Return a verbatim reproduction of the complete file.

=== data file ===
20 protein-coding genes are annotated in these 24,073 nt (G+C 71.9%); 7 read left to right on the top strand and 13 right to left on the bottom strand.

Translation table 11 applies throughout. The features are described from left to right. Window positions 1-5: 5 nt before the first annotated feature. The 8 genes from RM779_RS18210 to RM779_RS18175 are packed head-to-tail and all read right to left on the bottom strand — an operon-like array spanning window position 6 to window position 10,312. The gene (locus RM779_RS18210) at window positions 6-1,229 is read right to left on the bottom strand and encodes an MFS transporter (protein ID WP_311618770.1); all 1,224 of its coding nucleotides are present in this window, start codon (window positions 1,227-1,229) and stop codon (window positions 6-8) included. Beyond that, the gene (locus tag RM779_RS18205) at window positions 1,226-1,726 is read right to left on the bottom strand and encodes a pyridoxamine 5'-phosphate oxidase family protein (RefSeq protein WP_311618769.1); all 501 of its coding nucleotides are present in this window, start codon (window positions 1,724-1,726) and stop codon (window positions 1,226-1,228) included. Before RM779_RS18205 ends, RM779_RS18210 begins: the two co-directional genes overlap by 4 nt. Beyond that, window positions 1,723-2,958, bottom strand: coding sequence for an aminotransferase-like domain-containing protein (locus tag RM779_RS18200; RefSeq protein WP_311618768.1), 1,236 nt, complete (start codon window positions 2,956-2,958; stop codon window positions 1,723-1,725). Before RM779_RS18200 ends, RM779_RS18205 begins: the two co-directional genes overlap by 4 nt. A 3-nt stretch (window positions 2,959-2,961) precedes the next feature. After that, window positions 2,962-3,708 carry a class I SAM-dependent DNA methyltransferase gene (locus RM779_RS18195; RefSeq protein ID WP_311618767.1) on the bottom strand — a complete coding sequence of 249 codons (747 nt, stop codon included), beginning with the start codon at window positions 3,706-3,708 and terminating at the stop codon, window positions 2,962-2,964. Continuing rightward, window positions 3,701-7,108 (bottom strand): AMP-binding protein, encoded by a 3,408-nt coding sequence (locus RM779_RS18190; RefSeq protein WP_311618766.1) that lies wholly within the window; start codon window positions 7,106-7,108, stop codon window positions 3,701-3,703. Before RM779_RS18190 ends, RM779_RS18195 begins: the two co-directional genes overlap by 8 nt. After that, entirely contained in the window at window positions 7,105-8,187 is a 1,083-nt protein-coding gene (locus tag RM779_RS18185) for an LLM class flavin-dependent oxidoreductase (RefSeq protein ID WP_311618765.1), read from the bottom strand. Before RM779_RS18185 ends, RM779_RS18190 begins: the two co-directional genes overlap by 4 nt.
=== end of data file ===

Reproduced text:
20 protein-coding genes are annotated in these 24,073 nt (G+C 71.9%); 7 read left to right on the top strand and 13 right to left on the bottom strand.

Translation table 11 applies throughout. The features are described from left to right. Window positions 1-5: 5 nt before the first annotated feature. The 8 genes from RM779_RS18210 to RM779_RS18175 are packed head-to-tail and all read right to left on the bottom strand — an operon-like array spanning window position 6 to window position 10,312. The gene (locus RM779_RS18210) at window positions 6-1,229 is read right to left on the bottom strand and encodes an MFS transporter (protein ID WP_311618770.1); all 1,224 of its coding nucleotides are present in this window, start codon (window positions 1,227-1,229) and stop codon (window positions 6-8) included. Beyond that, the gene (locus tag RM779_RS18205) at window positions 1,226-1,726 is read right to left on the bottom strand and encodes a pyridoxamine 5'-phosphate oxidase family protein (RefSeq protein WP_311618769.1); all 501 of its coding nucleotides are present in this window, start codon (window positions 1,724-1,726) and stop codon (window positions 1,226-1,228) included. Before RM779_RS18205 ends, RM779_RS18210 begins: the two co-directional genes overlap by 4 nt. Beyond that, window positions 1,723-2,958, bottom strand: coding sequence for an aminotransferase-like domain-containing protein (locus tag RM779_RS18200; RefSeq protein WP_311618768.1), 1,236 nt, complete (start codon window positions 2,956-2,958; stop codon window positions 1,723-1,725). Before RM779_RS18200 ends, RM779_RS18205 begins: the two co-directional genes overlap by 4 nt. A 3-nt stretch (window positions 2,959-2,961) precedes the next feature. After that, window positions 2,962-3,708 carry a class I SAM-dependent DNA methyltransferase gene (locus RM779_RS18195; RefSeq protein ID WP_311618767.1) on the bottom strand — a complete coding sequence of 249 codons (747 nt, stop codon included), beginning with the start codon at window positions 3,706-3,708 and terminating at the stop codon, window positions 2,962-2,964. Continuing rightward, window positions 3,701-7,108 (bottom strand): AMP-binding protein, encoded by a 3,408-nt coding sequence (locus RM779_RS18190; RefSeq protein WP_311618766.1) that lies wholly within the window; start codon window positions 7,106-7,108, stop codon window positions 3,701-3,703. Before RM779_RS18190 ends, RM779_RS18195 begins: the two co-directional genes overlap by 8 nt. After that, entirely contained in the window at window positions 7,105-8,187 is a 1,083-nt protein-coding gene (locus tag RM779_RS18185) for an LLM class flavin-dependent oxidoreductase (RefSeq protein ID WP_311618765.1), read from the bottom strand. Before RM779_RS18185 ends, RM779_RS18190 begins: the two co-directional genes overlap by 4 nt.